Amended land tax bill attacked
THE NEW Land and buildings tax will fail to narrow the wealth gap between the haves and have-nots, according to a prominent economist.
Nipon Poapongsakorn, distinguished scholar at the Thailand Development Research Institute, said yesterday that the new tax bill approved by the Cabinet failed to address either income disparity or low revenue of local administrations.
The bill exempts too many land and property owners, as the tax will be imposed only on land and homes worth more than Bt50 million, he said. He suggested that tax exemption should be limited to only Bt10 million.
As the bill has been drafted, most of the middle class and the rich will pay no land taxes, he said.
This will also have a negative impact on the revenue of local governments that depend heavily on this kind of tax, he noted. Currently local governments such as tambon administrations have few tools to collect taxes to finance community development projects.
The 2-per-cent tax rate on vacant land is also too low, and the length of time specified in the bill to increase it to a maximum of 5 per cent is too long, Nipon said.
“It is the duty of people to pay taxes for the sake of their communities’ development, and the government should have campaigned for that,” he lamented.
Samma Kitasin, a board member of the Secondary Mortgage Corporation, said the change in the revised draft approved by Cabinet on Tuesday that got the most attention was the tax rate of 2 per cent for unused land, increasing by 0.5 percentage point every three years until capped at 5 per cent.
The previous draft had the same ceiling but a quicker increase from the base rate. It would have levied 1 per cent for three years, 2 per cent from the fourth to the sixth year, 3 per cent for the seventh year, and eventually rise to 5 per cent.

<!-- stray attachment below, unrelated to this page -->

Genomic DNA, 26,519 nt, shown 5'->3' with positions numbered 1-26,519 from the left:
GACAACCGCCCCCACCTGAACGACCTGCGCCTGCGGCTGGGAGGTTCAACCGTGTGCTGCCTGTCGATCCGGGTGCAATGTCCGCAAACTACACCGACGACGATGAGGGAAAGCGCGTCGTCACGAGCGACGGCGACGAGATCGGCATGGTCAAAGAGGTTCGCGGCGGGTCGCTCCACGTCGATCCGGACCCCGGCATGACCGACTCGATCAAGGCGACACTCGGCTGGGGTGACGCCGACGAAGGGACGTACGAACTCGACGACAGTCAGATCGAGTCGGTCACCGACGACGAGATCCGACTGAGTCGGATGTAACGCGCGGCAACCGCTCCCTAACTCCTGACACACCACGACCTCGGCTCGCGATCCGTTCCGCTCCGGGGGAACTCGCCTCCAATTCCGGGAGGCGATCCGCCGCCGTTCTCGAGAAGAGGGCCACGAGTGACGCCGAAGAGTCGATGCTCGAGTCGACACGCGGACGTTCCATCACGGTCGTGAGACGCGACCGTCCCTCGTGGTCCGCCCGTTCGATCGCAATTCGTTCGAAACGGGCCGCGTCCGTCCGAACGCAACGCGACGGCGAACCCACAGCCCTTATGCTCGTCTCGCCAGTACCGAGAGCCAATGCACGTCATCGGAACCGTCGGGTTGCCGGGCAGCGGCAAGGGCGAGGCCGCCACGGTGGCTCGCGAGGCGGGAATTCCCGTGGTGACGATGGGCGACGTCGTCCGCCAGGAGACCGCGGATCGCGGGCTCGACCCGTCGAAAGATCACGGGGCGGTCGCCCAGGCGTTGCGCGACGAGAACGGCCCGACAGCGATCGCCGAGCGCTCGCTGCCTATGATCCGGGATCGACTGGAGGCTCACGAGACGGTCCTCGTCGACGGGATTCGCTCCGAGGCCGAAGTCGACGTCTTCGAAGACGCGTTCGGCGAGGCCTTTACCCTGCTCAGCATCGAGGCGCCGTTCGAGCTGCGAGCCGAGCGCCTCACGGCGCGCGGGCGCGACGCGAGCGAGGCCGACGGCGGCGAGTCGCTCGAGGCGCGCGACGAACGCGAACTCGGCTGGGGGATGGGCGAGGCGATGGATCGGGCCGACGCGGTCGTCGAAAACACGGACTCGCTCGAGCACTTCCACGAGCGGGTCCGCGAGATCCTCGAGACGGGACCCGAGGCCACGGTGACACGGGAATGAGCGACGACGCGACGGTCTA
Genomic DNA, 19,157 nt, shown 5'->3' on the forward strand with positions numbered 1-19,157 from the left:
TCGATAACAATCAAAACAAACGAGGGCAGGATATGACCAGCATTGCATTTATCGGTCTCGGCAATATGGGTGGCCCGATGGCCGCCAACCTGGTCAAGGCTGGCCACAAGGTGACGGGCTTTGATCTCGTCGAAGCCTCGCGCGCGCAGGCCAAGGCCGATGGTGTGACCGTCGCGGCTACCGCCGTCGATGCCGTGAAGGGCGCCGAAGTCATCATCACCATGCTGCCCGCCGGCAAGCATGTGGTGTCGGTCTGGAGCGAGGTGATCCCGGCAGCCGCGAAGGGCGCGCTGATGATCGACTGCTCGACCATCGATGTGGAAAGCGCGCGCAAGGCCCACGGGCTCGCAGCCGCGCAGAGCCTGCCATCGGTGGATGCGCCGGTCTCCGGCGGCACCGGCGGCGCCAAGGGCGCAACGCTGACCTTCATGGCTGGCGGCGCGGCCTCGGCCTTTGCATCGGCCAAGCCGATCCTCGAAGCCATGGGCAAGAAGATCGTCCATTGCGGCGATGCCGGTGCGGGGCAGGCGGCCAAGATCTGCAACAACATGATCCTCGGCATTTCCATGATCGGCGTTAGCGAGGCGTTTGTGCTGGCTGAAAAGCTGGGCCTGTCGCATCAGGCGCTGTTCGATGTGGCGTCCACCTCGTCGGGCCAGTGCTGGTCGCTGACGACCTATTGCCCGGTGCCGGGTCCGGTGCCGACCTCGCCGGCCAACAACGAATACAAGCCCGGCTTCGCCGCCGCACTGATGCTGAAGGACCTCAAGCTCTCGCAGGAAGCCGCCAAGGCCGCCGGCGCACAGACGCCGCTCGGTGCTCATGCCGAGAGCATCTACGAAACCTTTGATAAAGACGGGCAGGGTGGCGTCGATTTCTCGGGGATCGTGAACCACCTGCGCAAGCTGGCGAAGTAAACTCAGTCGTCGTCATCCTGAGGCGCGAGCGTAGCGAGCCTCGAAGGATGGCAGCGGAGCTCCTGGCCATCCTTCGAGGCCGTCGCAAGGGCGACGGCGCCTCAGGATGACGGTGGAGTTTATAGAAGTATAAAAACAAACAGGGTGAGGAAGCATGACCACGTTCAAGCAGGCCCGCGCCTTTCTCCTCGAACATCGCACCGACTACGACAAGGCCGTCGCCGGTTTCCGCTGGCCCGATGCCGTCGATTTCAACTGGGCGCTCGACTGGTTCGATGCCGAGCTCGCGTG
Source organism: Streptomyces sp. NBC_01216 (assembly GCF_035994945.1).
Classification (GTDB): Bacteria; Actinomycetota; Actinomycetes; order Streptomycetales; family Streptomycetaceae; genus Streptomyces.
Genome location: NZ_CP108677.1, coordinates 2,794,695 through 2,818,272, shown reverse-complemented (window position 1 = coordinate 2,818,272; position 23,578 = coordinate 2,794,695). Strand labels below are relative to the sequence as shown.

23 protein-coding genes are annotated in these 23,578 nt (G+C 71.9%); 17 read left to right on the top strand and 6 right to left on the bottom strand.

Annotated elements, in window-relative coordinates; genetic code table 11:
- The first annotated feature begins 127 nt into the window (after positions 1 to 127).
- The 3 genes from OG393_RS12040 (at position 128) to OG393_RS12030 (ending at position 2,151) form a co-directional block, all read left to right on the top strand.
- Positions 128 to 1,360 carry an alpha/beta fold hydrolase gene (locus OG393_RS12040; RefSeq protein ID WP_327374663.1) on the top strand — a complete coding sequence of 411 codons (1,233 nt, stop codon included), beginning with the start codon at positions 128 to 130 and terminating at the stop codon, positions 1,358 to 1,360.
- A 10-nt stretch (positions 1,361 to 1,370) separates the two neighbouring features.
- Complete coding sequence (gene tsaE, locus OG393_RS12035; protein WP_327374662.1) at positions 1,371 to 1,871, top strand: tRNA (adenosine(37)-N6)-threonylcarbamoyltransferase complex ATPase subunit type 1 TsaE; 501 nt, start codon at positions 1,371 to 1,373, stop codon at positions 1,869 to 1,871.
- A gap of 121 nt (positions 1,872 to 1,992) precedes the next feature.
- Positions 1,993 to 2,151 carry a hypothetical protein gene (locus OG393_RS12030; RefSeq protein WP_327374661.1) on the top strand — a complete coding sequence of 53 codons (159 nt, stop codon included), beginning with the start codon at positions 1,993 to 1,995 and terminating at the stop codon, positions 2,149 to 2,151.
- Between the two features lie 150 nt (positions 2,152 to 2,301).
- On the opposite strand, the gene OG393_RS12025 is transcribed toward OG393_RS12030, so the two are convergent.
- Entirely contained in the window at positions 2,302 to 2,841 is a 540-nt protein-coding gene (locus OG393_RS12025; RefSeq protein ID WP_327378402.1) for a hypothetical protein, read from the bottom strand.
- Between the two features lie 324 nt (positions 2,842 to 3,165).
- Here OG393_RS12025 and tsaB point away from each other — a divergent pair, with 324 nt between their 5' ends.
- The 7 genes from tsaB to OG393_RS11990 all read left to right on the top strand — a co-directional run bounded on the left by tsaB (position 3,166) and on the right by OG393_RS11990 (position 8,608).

“The new rate will take 18 years to reach 5 per cent, allowing owners to adjust,” Samma said.
The planned date for the tax to go into force, January 2018, is also one year later than the launch date specified in the previous draft, he said.
The maximum tax rate for agricultural and residential use is 0.2 per cent annually, with the rate applied to land with a value exceeding Bt50 million, while the maximum rate applied to commercial land is 2 per cent.
Meanwhile, Prasert Taedullayasatit, president of the Thai Condominium Association, believes the impact on homeowners will be minimal. Only about 100 residences worth more than Bt50 million are sold each year.
The real-estate industry will both win and lose from the new law, he said.
On the negative side, the tax will dampen demand for new inner-city condominium projects. He estimates that demand for condos as second homes is about 40,000-50,000 units per year.
“More and more people living in the outskirts of Bangkok buy city condos as their second home. This tax will add to their financial burden and may affect second-home demand and the property market as a whole,” he said.
Condos now account for about half of all residential units launched each year.
On the plus side, developers can anticipate the release of more sites by landlords, he said.
The property market is being driven by low interest rates currently.
The Cabinet will forward the revised bill to the National Legislative Assembly for debate. The assembly is expected to approve it by September, NLA President Pornpetch Wichit-cholchai said yesterday.
A previous study suggested that few Thais hold large land plots, with only 837 of them holds plots of more than 1,000 rai (160 hectares). While the majority 3.48 million people or 22 per cent, each holds between one to five rai of land only.